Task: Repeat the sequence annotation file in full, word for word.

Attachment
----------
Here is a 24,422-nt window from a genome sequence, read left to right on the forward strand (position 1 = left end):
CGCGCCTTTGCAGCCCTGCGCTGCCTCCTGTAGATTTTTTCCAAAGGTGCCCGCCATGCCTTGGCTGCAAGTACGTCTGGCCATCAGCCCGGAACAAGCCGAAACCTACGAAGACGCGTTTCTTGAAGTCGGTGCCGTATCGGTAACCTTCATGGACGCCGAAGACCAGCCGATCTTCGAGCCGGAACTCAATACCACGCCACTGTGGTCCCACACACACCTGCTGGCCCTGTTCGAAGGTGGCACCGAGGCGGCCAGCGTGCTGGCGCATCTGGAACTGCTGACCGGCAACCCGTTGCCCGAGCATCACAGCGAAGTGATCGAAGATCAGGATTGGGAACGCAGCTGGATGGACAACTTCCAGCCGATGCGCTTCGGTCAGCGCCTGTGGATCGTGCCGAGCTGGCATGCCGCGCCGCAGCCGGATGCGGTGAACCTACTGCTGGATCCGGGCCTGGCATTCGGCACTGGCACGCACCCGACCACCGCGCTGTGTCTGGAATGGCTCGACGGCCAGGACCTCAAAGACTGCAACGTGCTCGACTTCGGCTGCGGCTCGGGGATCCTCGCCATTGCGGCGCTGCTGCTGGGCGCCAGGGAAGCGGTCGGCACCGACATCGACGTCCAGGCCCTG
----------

Here is a 24,422-nt window from a genome sequence, read left to right on the forward strand (position 1 = left end):
CGCGCCTTTGCAGCCCTGCGCTGCCTCCTGTAGATTTTTTCCAAAGGTGCCCGCCATGCCTTGGCTGCAAGTACGTCTGGCCATCAGCCCGGAACAAGCCGAAACCTACGAAGACGCGTTTCTTGAAGTCGGTGCCGTATCGGTAACCTTCATGGACGCCGAAGACCAGCCGATCTTCGAGCCGGAACTCAATACCACGCCACTGTGGTCCCACACACACCTGCTGGCCCTGTTCGAAGGTGGCACCGAGGCGGCCAGCGTGCTGGCGCATCTGGAACTGCTGACCGGCAACCCGTTGCCCGAGCATCACAGCGAAGTGATCGAAGATCAGGATTGGGAACGCAGCTGGATGGACAACTTCCAGCCGATGCGCTTCGGTCAGCGCCTGTGGATCGTGCCGAGCTGGCATGCCGCGCCGCAGCCGGATGCGGTGAACCTACTGCTGGATCCGGGCCTGGCATTCGGCACTGGCACGCACCCGACCACCGCGCTGTGTCTGGAATGGCTCGACGGCCAGGACCTCAAAGACTGCAACGTGCTCGACTTCGGCTGCGGCTCGGGGATCCTCGCCATTGCGGCGCTGCTGCTGGGCGCCAGGGAAGCGGTCGGCACCGACATCGACGTCCAGGCCCTG